A warm welcome to author Alex Beecroft joining us today to talk about new release “Foxglove Copse”.
Welcome Alex 🙂
It was my editor, Sarah Lyons, who first came up with the idea of a series of books set in the fictional town of Porthkennack in Cornwall. She handed it over to me to come up with the bare bones of the town’s ‘Bible’ – a reference that would be shared with all the other authors. As a result, Porthkennack got a lot of things that I love. Stone Age monuments? Check – it has standing stones and stone circles aplenty. (This is true of real-life Cornwall also. You can’t throw a cat in that county without it landing on its feet on a henge.)
Not content with a standing stone, I also added a fogou, both of which come into play in Foxglove Copse. Deciding that that was enough for the Stone Age, I also gave the town a ruined castle from medieval times, an Arthurian legend, a park full of plague ghosts and a Victorian mad scientist’s mansion.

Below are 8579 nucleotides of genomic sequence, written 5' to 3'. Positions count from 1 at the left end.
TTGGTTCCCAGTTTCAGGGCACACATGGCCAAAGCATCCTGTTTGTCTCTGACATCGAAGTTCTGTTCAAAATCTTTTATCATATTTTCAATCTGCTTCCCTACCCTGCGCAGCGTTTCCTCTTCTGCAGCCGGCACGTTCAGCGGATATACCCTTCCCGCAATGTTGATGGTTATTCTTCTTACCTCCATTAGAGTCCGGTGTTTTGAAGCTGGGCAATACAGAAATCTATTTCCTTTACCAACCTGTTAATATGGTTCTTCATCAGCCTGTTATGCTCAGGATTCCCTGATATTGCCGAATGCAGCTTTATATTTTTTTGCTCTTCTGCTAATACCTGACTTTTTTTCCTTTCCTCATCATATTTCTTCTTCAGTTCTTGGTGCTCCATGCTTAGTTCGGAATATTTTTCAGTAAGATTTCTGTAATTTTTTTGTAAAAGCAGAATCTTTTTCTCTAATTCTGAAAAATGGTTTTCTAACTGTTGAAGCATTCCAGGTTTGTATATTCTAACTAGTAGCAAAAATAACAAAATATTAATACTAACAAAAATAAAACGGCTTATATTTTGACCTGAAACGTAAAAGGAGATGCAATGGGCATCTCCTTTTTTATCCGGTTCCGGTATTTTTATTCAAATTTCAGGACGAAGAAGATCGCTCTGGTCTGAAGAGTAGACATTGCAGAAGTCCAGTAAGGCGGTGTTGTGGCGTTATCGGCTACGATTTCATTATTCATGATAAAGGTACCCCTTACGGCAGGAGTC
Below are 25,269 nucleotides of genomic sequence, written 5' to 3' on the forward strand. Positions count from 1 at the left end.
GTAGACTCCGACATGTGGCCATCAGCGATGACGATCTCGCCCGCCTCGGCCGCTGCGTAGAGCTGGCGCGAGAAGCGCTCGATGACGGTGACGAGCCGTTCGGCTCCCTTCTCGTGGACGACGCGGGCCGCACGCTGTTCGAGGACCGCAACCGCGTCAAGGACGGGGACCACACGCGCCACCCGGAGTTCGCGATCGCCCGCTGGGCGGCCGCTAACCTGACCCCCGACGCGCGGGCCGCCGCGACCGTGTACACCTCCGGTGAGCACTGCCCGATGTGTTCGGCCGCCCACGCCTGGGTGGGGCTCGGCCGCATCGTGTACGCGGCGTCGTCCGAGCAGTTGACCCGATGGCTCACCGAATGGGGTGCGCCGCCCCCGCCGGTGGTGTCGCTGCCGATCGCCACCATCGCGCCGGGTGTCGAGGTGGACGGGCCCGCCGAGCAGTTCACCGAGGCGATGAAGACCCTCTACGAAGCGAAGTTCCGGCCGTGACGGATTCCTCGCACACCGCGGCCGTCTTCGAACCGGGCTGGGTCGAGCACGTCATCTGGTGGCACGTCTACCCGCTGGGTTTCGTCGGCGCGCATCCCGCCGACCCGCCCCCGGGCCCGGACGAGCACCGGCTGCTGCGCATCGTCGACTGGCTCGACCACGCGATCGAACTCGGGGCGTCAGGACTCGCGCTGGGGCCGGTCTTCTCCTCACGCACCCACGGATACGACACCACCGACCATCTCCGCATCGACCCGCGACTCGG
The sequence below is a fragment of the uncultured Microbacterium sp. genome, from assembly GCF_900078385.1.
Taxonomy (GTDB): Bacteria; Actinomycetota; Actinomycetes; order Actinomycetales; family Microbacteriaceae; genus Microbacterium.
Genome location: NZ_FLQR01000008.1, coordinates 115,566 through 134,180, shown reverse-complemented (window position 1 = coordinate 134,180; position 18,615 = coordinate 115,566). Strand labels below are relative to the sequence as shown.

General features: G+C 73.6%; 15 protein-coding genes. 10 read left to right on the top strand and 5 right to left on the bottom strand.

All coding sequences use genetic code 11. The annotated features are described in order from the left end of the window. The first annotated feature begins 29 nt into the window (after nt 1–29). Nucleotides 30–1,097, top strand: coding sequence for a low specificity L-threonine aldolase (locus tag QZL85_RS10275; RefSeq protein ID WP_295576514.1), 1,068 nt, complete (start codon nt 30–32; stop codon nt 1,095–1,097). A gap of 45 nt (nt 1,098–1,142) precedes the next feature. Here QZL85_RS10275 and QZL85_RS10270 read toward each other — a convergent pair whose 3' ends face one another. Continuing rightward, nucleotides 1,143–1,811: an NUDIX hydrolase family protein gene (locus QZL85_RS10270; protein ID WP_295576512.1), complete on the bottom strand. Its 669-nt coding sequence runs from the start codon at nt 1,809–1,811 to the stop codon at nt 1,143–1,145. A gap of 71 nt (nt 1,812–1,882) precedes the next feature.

Yet despite all of this I was unprepared when Sarah said she was looking for stories set in this locale to have a ‘Gothic feel.’ The trouble for me was that I am not entirely sure what a Gothic feel is. I personally associate Cornwall with summer holidays, ice-cream, sunshine, the sea-side and sitting watching the sun go down over the ocean while eating chip-shop fish and chips.
I associate ‘Gothic’ with dank castles, storms, madwomen in attics, ghost hounds on the moors. Maybe vampires. So it was a bit of a strange mental exercise to try to bring dark, brooding, semi-supernatural threat to a location I associate with bathing huts and bunting.
“How can I make this windswept peninsula on the edge of a clear sea seem grimmer?” I wondered. The first step was obviously to change the season. Even Cornish people themselves admit that the county is wilder and stranger and harder to live in in the winter. The sea that in the summer is blue-green and almost warm, in the winter howls as well as any storm.
Adding the element of the eerie was harder, because if I actually added a giant infernal hound or the ghost of a plague doctor, that would move the genre out of contemporary. So what I had to do was find a way of adding something that looked creepy, but was not actually supernatural. Hence a plot that revolves around curses and the ritual sacrifice of sheep.